Ride the Dark Cars

“Seldom in recent memory does a relatively young Rockland County playwright develop a stage thriller that is interesting to viewers, challenging to performers, and provocative… This is a beautifully constructed ensemble thriller where secrets are revealed and questions answered. RIDE THE DARK CARS is a study of power and the abuse of power with further ramifications within the vary narrow confines of one couple.”

-Norman Garfield, The Rockland-Westchester Journal News


Lavinia Speaks

“The play is very well constructed, never over-explanatory. Plot points are mentioned here, picked up adroitly there, until there is a recognizable, fallible, very real woman. Lavinia invokes one of her namesakes, from TITUS ADRONICUS, whose hands were cut off and tongue cut out. This Lavinia, though, communicates very expressively, even when she is tied in knots. Her life is not always pretty, and certainly not easy, but definitely worth listening to.”

-David Mackler, The Off-Off-Broadway Review

Jennie Redling
Playwright, Librettist, Screenwriter

The Harvest

“The photograph of a 17-year-old girl in a museum in Minsk is the centerpiece of The Harvest, a volatile new play by Jennie Susan Staniloff, directed by Hugh O’Gorman at the Mint Theater Company. The girl, Masha Bruskina, was a member of the resistance executed by Nazi troops in 1941, and her black-and-white image has been reproduced time and again in Soviet textbooks, encyclopedias and magazines. But Byelorussian authorities have resisted a two-decade-long campaign to identify her by name, despite testimony from surviving relatives and experts. Officially, Masha is “nietzvitnaya,” a nobody, a war hero better left without an identity; for while she was hanged as an intrepid partisan, she was also a Jew. Ms. Staniloff gives Masha much more than a face. She gives her history, life and identifiable passion…  The Mint Theater’s program for “The Harvest” says the company will install a permanent plaque commemorating “Masha Bruskina, Heroine” in its lobby. But the repertory’s performance inside the theater is tribute itself.”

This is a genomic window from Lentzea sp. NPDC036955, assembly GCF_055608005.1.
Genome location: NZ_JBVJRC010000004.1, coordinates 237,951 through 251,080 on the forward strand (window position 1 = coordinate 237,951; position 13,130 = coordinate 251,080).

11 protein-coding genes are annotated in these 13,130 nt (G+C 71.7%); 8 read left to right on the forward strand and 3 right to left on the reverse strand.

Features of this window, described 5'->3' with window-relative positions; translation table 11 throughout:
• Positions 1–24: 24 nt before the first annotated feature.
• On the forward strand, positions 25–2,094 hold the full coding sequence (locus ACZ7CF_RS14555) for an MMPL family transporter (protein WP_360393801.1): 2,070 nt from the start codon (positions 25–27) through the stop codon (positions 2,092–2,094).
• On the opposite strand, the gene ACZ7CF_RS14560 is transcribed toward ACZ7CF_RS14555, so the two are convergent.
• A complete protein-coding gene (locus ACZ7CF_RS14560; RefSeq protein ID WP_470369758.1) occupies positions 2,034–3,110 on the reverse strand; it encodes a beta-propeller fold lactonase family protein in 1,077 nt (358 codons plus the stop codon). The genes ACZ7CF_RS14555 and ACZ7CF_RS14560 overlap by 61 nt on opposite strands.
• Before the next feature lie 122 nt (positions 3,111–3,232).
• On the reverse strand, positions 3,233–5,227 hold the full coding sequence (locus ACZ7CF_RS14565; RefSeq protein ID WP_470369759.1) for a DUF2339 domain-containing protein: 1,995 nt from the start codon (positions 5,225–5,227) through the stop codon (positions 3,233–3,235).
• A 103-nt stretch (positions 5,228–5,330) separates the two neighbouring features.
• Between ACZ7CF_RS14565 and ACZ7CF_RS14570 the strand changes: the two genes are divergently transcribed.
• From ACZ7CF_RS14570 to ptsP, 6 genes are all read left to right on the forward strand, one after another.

-James Sturz, THE FORWARD

 “My Heart is the Drum has everything a great musical should have: a gorgeously complex yet accessible score; rich storytelling; compelling, well-developed characters; and a vibrant setting that draws us into both the charm and the underbelly of a world that’s foreign to most Americans….”
“My Heart is the Drum [is] a beautiful work that brims with emotion. …illuminating lyrics by Luftig propel this sweeping story.”

– Kerry Clawson, Akron Beacon Journal

“Authentic, epic, transportive, rich sense of storytelling. Transported through that score. Absolutely blown away.”
“The lyrics were fantastic. Poetic, true to the characters, and inventive.”
“[The lyrics were] …vivid, poetic, authentic, accessible.”

– NAMT Festival Nominating Committee

My Heart is the Drum

“By the time the final curtain falls on Village Theatre’s world premiere of My Heart is the Drum, you’ll know you’ve just witnessed something extraordinary… I will say this — it’s not often you can say you were there when greatness debuted. “My Heart is the Drum” is that opportunity.”

-David Hayes, The Issaqua Press

 “It’s to Redling’s credit that her script never devolves into melodrama. If anything, it’s understated. Every plot “twist” is hard-earned by the reality of the setting. Though it becomes integral to the plot, the AIDS epidemic spends most of its time as a specter silently stalking the characters from hidden corners in their everyday lives. The show’s conflicts aren’t acute; they’re mounting tensions that refuse to ease up.”

-Daniel Nash,  Kirkland Reporter


“The sweet personal relationships among the characters are beautifully rendered…My Heart is the Drum” is a play that reaches a place that needs to be reached. It left me with heightened awareness and renewed hope.”

-James Spangler, Edmond’s Beacon.